Thought Leadership from the Leaders in Virtual Accounting and Bookkeeping Services




In the 1990s, with the rise of self-computing and comprehensive accounting software platforms, businesses were sold a promise that the need for specialized accountants to oversee their books would soon be a thing of the past. Of course, that didn’t happen and in fact, the rise of accounting technology led to a need for more training and specialized understanding to truly leverage the possibilities presented by accounting software. But nonetheless, as technology advances, we continue to pursue the idea that, in these extraordinary times, technology holds the promise and opportunity to do things better, more efficiently, and with less human error or intervention.

Today we look to the rise of automation and AI with the expectation that it may provide significant advancements in the way small and mid-sized businesses manage their accounting. Again faced with balancing the downside of being sold overreaching promises with the upside of ever-evolving capabilities, we find ourselves often in the position of counseling businesses on what they can expect while mitigating the risks that come with venturing into the new and largely unknown. Simply, what can you expect today from automation and AI in accounting and how can you know if it will work for you?

What Does Automation and AI Offer SMBs Right Now?

In its current form, AI is recognized for taking over menial tasks and freeing human operators from the tedium of data entry so they can focus on higher-level data analysis and management that require human insights. Human insights that can’t currently be replicated by machines. Large accounting firms are leveraging dedicated AI teams to support enterprise-level companies with large scale, big data projects that utilize Natural Language Processing to detect anomalies. But at their current costs and capabilities, they are not well-suited for the SMB marketplace.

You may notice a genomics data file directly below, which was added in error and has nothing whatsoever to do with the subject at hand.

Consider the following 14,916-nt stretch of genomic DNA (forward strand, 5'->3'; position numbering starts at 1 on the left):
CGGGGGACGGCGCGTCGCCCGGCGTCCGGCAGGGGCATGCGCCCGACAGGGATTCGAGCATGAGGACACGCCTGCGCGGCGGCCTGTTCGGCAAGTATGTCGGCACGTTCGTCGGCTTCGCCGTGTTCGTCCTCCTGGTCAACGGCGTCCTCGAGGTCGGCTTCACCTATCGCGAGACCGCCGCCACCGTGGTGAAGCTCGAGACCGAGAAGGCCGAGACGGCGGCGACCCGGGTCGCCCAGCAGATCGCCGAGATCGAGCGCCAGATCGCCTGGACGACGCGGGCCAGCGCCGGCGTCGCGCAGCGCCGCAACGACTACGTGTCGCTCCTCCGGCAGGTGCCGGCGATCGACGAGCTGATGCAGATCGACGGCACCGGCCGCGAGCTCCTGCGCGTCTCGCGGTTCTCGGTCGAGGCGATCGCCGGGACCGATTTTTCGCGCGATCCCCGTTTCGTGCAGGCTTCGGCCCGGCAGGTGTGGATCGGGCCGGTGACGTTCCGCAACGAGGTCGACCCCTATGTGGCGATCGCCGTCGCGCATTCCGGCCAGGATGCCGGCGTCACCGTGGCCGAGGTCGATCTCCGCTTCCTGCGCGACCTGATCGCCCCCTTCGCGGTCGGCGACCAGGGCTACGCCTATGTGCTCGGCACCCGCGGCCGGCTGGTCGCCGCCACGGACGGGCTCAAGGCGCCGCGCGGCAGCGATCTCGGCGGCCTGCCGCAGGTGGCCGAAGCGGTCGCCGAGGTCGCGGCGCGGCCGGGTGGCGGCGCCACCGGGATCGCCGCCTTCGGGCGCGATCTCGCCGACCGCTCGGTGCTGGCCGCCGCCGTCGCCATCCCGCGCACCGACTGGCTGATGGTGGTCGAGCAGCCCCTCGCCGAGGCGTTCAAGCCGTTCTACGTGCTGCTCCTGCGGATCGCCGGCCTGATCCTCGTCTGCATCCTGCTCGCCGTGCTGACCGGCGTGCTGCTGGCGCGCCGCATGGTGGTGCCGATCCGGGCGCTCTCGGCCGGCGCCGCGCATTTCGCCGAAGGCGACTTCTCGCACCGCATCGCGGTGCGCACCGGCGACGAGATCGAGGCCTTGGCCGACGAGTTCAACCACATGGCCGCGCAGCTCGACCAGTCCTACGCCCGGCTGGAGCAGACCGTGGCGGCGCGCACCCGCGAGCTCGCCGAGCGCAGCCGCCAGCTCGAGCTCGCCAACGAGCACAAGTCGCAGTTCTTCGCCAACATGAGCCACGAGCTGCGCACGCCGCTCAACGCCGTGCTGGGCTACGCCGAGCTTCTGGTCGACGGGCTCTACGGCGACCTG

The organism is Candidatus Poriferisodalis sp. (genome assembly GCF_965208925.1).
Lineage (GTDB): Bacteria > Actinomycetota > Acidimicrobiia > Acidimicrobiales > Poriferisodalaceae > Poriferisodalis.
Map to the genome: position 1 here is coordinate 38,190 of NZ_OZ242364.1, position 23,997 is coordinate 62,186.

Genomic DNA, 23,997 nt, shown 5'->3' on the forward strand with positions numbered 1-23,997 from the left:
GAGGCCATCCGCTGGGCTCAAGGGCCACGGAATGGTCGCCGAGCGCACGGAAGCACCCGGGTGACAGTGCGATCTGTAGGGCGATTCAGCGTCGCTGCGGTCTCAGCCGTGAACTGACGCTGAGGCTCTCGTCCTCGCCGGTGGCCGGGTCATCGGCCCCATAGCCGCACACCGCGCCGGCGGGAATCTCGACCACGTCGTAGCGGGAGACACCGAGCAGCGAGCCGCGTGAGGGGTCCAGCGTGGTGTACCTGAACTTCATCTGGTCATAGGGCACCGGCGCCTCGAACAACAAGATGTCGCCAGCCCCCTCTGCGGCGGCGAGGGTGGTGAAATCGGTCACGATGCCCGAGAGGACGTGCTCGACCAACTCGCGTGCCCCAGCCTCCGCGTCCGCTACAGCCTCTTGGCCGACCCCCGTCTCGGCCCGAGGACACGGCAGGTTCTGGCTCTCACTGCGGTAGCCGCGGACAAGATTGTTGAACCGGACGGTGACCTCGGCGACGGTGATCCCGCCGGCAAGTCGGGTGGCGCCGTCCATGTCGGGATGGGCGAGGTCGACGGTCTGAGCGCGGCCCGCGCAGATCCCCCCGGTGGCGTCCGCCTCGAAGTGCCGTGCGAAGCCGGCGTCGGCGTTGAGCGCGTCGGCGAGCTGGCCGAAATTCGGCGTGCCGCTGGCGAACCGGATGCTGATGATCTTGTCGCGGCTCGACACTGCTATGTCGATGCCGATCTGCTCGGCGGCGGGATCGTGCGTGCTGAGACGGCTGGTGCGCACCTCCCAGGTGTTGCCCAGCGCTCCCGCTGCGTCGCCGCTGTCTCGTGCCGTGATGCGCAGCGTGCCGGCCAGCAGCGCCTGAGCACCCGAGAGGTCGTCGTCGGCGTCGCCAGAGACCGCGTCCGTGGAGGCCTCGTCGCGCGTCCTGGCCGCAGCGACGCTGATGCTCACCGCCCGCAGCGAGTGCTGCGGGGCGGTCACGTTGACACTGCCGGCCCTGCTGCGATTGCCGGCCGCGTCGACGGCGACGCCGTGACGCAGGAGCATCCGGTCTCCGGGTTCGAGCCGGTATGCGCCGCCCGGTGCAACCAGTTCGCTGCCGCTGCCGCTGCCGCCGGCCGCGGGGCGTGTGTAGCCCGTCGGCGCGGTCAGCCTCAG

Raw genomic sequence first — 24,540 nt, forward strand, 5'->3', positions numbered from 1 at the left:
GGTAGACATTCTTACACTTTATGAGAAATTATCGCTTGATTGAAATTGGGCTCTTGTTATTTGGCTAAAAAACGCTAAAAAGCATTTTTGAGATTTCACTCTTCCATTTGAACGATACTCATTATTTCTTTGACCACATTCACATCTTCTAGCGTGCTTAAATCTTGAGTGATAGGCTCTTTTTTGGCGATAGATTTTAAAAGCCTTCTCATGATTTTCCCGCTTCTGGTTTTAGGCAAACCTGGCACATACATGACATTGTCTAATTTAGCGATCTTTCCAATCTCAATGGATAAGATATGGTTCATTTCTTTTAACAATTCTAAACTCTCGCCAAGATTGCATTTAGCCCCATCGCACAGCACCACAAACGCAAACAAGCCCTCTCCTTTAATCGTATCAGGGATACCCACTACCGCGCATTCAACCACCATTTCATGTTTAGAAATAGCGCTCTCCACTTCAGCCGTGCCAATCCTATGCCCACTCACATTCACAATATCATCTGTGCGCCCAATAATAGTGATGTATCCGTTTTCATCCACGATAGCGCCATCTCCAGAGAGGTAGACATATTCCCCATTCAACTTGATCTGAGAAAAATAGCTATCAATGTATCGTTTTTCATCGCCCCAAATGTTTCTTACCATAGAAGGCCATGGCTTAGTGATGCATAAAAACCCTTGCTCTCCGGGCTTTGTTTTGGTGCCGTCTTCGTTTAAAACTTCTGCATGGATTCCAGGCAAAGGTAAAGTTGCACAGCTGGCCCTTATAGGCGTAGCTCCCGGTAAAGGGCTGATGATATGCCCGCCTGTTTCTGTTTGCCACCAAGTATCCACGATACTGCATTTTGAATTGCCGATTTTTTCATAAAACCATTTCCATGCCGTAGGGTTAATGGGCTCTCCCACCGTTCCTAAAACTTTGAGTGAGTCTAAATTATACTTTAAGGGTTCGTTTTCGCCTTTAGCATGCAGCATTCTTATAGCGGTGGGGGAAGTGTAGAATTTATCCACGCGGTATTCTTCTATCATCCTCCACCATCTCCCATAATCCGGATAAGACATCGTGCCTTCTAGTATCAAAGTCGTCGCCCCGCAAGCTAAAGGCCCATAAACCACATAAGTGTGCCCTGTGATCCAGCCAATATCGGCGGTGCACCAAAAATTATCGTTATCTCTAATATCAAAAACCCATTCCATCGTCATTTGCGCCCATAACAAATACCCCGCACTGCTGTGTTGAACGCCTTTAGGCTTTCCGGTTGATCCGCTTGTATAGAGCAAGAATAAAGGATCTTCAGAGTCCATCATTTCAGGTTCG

But this isn’t stopping new technology and service providers in the SMB ecosystem from attempting to sell these benefits. Small businesses can utilize a significant amount of automation and AI capabilities if their accounting is very simple. Accounting based on cash-based transactions or that are governed by very basic logic rule processing can setup a lot of automation to process their books monthly. But for those companies on an accrual-based of accounting, there are more questions to ask. If you have accounting items such as prepaid expenses, deferred revenue, time tracking and job costing, reporting based on milestones or projects, or any other “less simple” accounting needs, automation and AI have less to offer at this time.

How to Evaluate Technology

Interested in whether automation and AI can work for your company? We’ve compiled key questions to ask when evaluating new technology and systems:

  • How is the technology evaluating your transactions?
  • What does it do to evaluate your transactions to decide whether or not it’s a prepaid or expense that goes to the P&L?
  • How does it decide? How does the technology determine how long a period it will be expensed over once it is determined a prepaid expense?
  • Is it going to automatically make those entries? Or is a human still going to have to do them every month?
  • For deferred revenue, is the software recognizing transactions properly, attributing to accounts, and amortizing accordingly?
  • Is your business driven by milestones or projects? How does the technology align to them?
  • When the technology evaluates a project, can it identify revenue and expenses?

While promises of automation and AI are definitely appealing, fully automating the accounting in a small business with accrual-based accounting is simply not in existence today. Technology companies are actively working to improve recognition and create more dynamic rule processing to support more complex small and mid-sized businesses. But most currently available advanced accounting technology is cost-prohibitive among SMBs—they are primarily priced for enterprise-level accounting at large corporations. Beware of sales pitches that avoid answering these questions and make sure you know how the software is going to support your accounting needs before implementing anything new.

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